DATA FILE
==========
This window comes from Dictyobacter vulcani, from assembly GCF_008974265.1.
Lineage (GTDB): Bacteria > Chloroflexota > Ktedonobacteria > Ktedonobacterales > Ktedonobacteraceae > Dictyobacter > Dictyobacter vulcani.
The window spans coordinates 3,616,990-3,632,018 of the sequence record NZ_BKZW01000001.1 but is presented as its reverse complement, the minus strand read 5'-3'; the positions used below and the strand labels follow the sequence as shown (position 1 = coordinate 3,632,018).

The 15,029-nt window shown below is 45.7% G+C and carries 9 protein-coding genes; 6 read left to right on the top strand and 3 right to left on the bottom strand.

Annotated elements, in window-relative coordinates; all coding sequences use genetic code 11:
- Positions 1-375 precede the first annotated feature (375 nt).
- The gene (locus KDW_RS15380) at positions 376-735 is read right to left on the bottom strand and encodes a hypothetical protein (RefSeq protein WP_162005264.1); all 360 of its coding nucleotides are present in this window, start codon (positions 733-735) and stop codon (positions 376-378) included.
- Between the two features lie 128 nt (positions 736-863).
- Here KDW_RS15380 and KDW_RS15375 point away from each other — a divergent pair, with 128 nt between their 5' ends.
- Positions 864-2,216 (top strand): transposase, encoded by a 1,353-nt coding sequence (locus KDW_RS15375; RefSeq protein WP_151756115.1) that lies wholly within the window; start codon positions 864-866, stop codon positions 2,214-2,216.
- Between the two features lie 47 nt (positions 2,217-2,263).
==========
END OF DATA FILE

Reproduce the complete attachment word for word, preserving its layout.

This window comes from Dictyobacter vulcani, from assembly GCF_008974265.1.
Lineage (GTDB): Bacteria > Chloroflexota > Ktedonobacteria > Ktedonobacterales > Ktedonobacteraceae > Dictyobacter > Dictyobacter vulcani.
The window spans coordinates 3,616,990-3,632,018 of the sequence record NZ_BKZW01000001.1 but is presented as its reverse complement, the minus strand read 5'-3'; the positions used below and the strand labels follow the sequence as shown (position 1 = coordinate 3,632,018).

The 15,029-nt window shown below is 45.7% G+C and carries 9 protein-coding genes; 6 read left to right on the top strand and 3 right to left on the bottom strand.

Annotated elements, in window-relative coordinates; all coding sequences use genetic code 11:
- Positions 1-375 precede the first annotated feature (375 nt).
- The gene (locus KDW_RS15380) at positions 376-735 is read right to left on the bottom strand and encodes a hypothetical protein (RefSeq protein WP_162005264.1); all 360 of its coding nucleotides are present in this window, start codon (positions 733-735) and stop codon (positions 376-378) included.
- Between the two features lie 128 nt (positions 736-863).
- Here KDW_RS15380 and KDW_RS15375 point away from each other — a divergent pair, with 128 nt between their 5' ends.
- Positions 864-2,216 (top strand): transposase, encoded by a 1,353-nt coding sequence (locus KDW_RS15375; RefSeq protein WP_151756115.1) that lies wholly within the window; start codon positions 864-866, stop codon positions 2,214-2,216.
- Between the two features lie 47 nt (positions 2,217-2,263).